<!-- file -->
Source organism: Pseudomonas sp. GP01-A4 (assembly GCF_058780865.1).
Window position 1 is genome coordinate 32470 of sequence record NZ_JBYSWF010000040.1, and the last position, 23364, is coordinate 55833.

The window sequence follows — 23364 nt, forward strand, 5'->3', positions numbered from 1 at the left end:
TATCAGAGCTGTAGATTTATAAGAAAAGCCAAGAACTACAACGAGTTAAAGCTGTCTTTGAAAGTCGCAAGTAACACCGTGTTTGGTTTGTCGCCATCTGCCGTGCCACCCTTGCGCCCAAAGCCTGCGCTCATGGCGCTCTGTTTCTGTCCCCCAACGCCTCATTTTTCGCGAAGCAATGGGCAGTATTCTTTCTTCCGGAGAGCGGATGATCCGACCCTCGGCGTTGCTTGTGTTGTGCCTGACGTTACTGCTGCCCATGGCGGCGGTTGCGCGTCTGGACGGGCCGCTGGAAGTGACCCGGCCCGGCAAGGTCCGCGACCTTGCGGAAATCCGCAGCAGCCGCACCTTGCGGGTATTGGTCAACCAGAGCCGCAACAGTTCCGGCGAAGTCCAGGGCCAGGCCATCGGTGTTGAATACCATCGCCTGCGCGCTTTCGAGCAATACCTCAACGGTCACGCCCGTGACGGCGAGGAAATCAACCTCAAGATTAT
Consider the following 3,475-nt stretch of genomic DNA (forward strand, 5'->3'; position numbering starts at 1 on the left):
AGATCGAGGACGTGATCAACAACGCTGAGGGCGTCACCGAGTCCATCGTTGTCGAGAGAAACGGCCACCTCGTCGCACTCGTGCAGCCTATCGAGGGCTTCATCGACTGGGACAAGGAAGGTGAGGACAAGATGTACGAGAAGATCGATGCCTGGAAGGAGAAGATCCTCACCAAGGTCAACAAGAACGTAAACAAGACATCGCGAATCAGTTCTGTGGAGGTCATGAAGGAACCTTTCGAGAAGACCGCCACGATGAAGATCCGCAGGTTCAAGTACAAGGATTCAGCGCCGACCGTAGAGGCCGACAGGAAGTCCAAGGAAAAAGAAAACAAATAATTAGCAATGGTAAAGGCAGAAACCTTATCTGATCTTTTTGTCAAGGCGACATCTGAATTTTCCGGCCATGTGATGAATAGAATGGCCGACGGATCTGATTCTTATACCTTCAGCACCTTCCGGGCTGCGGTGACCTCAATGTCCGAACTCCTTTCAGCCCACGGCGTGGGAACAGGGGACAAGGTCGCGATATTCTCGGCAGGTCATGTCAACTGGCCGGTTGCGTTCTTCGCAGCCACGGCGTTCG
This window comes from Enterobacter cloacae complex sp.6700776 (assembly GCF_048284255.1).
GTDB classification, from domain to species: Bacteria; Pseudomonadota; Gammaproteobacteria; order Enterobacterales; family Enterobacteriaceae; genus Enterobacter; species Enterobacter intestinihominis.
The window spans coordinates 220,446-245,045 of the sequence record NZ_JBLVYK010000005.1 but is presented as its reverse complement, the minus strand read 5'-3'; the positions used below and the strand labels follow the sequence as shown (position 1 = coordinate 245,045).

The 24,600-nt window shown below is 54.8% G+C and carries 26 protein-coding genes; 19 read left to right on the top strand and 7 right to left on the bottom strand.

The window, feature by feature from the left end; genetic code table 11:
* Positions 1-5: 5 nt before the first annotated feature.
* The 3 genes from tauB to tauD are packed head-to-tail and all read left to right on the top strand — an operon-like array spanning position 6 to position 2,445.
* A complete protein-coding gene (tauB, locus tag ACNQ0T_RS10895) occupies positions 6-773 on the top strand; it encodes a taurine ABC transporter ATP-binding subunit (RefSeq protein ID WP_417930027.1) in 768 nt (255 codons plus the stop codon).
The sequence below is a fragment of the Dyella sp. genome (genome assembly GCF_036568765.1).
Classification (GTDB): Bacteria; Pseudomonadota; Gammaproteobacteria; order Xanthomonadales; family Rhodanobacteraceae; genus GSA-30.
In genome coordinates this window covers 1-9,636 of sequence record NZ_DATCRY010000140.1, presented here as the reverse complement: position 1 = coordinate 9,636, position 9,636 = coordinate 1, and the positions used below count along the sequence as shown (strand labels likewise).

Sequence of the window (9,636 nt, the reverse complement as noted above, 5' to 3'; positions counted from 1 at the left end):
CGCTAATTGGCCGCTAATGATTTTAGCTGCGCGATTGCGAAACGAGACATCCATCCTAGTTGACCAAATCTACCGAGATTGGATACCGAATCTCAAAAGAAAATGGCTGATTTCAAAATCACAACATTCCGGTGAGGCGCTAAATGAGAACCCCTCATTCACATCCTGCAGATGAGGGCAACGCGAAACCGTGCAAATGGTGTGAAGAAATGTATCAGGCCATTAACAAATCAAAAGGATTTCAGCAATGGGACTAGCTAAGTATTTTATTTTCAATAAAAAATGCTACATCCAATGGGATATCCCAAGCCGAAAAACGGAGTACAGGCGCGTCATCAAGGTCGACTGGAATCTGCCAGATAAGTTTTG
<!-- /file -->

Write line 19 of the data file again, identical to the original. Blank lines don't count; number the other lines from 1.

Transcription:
CGCTAATTGGCCGCTAATGATTTTAGCTGCGCGATTGCGAAACGAGACATCCATCCTAGTTGACCAAATCTACCGAGATTGGATACCGAATCTCAAAAGAAAATGGCTGATTTCAAAATCACAACATTCCGGTGAGGCGCTAAATGAGAACCCCTCATTCACATCCTGCAGATGAGGGCAACGCGAAACCGTGCAAATGGTGTGAAGAAATGTATCAGGCCATTAACAAATCAAAAGGATTTCAGCAATGGGACTAGCTAAGTATTTTATTTTCAATAAAAAATGCTACATCCAATGGGATATCCCAAGCCGAAAAACGGAGTACAGGCGCGTCATCAAGGTCGACTGGAATCTGCCAGATAAGTTTTG